Employee’s information request

Article

Employee’s information request based on Art. 15 EU-GDPR

Possibilities to defend due to improper use

While in principle, the employer must fulfil an employee's information request which is based on Art. 15 EU-GDPR, in individual cases, the employer may refuse to provide the requested information if he can provide concrete evidence of its improper use.

The authors elaborate that the employer may refuse to meet an employee's information request based on Art. 15 EU-GDPR, if the employer can provide evidence that the claim has been used for an improper purpose. Further, the authors provide concrete examples of an abuse of rights.

Starting Point

Since the introduction of the EU-GDPR, it can be observed that in termination disputes, employees raise claims for information based on Art. 15 EU-GDPR with the obvious (sole) aim of using such information claims in negotiations with the employer on an amicable termination of the employment relationship to increase severance payments. The ulterior motive of raising such claims thus often consists in having the employer “buy off” such information requests in order to avoid the "annoyances" typically associated therewith as part of a severance package, which is more attractive for the employee.

Legal Framework for the Information Request

In the first step, the employee's information request is directed towards the employer confirming that he has processed the employee's personal data in the course of the employment relationship. If the employer confirms such processing of personal data – which will practically always be the case – the employee can in the second step request detailed information on the processing of personal data.

Possibilities of Defence for the Employer

If the employer invokes an interest in secrecy worth protecting (e.g. protection of internal sources within the framework of a whistle-blower system), he may oppose the claim for information with a legitimate need for secrecy.

In addition, the legislator has confirmed that an improper use of the information request can be given in cases of obvious unfoundedness or frequent repeated filing of applications and in these cases grants the employer a defence.

The improper assertion of the information request must be assessed on the basis of an individual determination, taking into account all circumstances of the specific individual case, whereby the employer bears the burden of proof and presentation for the inappropriate use of the information request by the employee.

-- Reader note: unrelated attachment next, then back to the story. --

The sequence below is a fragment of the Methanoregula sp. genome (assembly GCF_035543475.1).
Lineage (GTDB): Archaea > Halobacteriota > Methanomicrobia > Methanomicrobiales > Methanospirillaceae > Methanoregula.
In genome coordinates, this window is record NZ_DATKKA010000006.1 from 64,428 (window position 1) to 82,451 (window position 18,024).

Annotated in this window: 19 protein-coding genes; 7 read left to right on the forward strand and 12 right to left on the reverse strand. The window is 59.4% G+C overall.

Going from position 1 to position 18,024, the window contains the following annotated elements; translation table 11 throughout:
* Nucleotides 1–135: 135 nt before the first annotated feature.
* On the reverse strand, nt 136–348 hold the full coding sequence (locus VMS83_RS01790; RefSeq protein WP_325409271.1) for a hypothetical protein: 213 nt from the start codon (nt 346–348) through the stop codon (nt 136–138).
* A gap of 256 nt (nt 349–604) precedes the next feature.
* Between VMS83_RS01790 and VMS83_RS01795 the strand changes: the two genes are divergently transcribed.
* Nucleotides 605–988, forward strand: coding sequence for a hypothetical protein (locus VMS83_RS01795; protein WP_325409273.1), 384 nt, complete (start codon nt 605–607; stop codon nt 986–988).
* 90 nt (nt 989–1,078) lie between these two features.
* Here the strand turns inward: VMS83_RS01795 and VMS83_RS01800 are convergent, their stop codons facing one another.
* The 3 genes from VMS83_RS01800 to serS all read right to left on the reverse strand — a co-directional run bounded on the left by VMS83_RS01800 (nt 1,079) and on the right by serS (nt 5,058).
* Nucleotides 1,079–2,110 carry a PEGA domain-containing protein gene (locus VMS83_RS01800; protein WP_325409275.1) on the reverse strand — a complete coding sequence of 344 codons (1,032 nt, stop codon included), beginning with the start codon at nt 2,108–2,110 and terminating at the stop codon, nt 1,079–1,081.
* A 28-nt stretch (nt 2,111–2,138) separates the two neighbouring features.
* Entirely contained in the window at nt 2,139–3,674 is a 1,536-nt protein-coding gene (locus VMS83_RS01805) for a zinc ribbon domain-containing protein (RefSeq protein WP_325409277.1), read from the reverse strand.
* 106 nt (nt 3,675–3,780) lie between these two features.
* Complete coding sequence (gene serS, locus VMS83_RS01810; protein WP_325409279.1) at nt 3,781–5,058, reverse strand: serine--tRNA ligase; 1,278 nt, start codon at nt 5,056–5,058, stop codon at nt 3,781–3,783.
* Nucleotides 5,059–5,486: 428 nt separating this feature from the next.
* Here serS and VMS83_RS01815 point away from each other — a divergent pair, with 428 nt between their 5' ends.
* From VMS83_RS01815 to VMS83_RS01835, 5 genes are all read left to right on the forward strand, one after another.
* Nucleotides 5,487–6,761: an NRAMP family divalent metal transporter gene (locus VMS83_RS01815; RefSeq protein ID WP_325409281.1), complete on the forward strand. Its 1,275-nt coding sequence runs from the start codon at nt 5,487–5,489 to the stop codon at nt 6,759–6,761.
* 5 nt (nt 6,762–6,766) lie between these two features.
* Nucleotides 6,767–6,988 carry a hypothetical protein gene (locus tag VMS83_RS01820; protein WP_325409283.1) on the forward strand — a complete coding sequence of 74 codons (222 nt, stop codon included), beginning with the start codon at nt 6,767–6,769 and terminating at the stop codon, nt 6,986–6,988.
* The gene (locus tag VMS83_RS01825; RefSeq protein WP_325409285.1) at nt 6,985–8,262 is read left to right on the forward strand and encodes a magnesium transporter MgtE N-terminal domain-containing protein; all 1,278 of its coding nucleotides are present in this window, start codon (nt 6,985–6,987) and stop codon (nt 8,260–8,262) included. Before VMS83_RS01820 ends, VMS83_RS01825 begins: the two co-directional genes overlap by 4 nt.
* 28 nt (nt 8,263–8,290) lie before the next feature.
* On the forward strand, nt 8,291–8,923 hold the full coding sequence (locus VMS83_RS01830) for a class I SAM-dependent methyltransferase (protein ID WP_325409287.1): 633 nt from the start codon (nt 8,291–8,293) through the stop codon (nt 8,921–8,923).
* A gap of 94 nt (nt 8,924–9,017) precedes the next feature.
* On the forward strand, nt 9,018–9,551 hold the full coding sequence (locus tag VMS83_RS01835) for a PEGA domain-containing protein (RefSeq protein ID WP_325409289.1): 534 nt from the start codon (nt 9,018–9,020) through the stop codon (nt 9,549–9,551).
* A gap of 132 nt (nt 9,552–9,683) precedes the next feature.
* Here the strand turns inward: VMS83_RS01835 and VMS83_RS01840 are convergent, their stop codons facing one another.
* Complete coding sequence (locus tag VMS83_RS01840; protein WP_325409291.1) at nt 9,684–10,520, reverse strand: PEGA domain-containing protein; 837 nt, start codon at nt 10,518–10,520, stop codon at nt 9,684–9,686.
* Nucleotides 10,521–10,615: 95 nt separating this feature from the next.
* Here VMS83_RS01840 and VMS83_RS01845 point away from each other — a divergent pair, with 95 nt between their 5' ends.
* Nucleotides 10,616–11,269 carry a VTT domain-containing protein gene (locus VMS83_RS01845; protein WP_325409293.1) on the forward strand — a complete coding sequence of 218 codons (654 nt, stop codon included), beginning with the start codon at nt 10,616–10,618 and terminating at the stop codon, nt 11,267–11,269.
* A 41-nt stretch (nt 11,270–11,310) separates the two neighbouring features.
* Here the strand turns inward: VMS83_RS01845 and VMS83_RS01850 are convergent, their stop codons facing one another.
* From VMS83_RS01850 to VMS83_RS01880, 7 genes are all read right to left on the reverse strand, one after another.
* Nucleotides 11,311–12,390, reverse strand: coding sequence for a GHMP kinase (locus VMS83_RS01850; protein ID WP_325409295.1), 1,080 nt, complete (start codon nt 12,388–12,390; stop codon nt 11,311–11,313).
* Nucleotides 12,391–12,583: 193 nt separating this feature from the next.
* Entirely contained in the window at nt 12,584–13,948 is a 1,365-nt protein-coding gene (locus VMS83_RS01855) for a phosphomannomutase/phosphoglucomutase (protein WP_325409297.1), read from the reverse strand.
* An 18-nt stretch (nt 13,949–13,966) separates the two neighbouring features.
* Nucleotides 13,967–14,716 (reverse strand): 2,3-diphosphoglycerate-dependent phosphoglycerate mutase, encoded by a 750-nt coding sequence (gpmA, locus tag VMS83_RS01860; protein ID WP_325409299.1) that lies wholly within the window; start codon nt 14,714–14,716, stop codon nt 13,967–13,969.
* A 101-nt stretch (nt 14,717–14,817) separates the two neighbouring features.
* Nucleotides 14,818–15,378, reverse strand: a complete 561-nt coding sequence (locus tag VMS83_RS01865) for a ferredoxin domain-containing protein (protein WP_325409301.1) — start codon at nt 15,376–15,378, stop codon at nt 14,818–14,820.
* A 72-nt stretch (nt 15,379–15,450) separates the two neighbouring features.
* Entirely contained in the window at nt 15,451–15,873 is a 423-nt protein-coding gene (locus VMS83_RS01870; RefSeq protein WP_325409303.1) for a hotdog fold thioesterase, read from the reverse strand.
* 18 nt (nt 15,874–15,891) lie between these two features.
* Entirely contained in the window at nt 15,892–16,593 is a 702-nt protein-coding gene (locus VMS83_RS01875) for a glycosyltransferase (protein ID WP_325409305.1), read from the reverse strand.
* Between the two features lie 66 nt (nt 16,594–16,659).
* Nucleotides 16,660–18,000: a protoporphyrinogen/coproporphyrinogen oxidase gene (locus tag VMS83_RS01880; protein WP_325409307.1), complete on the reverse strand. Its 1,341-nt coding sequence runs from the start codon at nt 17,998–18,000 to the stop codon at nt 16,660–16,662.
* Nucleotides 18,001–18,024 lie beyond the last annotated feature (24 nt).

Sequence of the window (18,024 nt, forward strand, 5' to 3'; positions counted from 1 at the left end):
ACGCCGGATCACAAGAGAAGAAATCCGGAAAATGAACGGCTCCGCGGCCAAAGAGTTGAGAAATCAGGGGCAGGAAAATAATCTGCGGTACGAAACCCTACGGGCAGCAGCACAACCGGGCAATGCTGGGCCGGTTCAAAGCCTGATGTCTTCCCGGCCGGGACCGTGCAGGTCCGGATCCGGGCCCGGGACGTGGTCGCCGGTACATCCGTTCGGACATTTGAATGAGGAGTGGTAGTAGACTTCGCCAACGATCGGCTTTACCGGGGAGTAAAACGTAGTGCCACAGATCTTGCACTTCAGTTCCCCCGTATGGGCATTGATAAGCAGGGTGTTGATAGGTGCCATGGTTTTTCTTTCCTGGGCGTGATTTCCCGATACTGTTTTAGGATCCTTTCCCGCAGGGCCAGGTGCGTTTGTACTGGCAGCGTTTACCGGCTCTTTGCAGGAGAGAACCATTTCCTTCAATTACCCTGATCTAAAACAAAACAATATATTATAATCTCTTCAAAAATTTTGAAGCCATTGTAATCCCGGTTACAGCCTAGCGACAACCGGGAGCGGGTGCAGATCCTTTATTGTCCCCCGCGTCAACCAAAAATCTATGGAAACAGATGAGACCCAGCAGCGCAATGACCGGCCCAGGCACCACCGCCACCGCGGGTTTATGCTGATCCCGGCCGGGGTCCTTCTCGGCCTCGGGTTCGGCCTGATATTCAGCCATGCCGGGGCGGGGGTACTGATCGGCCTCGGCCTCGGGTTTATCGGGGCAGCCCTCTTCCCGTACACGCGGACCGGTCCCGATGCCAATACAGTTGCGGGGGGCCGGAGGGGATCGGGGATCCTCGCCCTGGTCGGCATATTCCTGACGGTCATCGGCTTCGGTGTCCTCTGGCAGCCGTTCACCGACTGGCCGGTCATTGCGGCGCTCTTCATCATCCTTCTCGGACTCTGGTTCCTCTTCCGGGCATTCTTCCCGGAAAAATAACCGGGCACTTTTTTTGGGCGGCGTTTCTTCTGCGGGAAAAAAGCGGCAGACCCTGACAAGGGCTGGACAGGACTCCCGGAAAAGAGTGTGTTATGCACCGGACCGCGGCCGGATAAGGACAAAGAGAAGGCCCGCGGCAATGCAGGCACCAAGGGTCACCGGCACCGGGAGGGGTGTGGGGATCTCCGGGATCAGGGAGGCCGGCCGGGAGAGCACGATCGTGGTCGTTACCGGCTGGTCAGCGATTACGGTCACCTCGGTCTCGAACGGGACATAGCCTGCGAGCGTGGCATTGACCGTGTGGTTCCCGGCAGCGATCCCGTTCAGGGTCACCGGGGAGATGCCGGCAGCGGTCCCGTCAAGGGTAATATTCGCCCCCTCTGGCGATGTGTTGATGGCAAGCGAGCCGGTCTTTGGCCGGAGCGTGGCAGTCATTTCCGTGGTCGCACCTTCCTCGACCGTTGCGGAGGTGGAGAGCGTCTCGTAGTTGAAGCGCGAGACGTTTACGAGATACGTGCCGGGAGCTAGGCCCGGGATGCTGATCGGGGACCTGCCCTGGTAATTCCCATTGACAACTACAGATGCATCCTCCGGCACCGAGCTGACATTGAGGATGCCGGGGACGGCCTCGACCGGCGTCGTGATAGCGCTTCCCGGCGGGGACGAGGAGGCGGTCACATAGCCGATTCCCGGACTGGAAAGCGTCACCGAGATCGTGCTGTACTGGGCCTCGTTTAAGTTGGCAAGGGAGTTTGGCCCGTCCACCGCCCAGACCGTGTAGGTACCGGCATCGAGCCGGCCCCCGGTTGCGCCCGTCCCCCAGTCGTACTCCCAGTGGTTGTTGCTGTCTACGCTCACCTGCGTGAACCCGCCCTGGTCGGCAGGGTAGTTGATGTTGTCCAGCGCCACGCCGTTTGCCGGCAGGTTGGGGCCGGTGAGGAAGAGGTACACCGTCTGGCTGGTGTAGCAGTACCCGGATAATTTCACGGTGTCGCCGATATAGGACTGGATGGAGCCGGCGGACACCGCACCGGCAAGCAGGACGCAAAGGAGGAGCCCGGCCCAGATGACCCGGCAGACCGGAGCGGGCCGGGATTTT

In this respect, the employer can invoke circumstantial evidence, which supports abusive conduct. The following factors can typically be used as circumstantial evidence:

  • Timing: An improper use will be assumed in particular if the information request is filed after the commencement of the settlement negotiations with a compensation claim that is significantly above the usual compensation rate or deviates significantly from the compensation already offered.
  • Conduct: An improper use will also be presumed where the employee has repeatedly asserted the claim to information and lastly made it shortly before the commencement of a termination lawsuit (i.e. in a period of less than six months before such lawsuit commenced) and the employer had regularly fulfilled information requests in the past. 
  • Attorney-at-law: Finally, the approach - well-known in practice and courts - of the employee's attorney-at-law in dismissal disputes between other employees of the same employer or other employers can be a relevant indicator.

Conclusion

In principle, the employer must fulfil the employee's information request according to Art. 15 EU-GDPR even where such request is made during a dismissal dispute. In individual cases, however, the employer can and will be able to refuse to comply with the information request on the basis of confidentiality interests worthy of protection or by raising a plea if he can provide concrete evidence that the claim has been improperly used.

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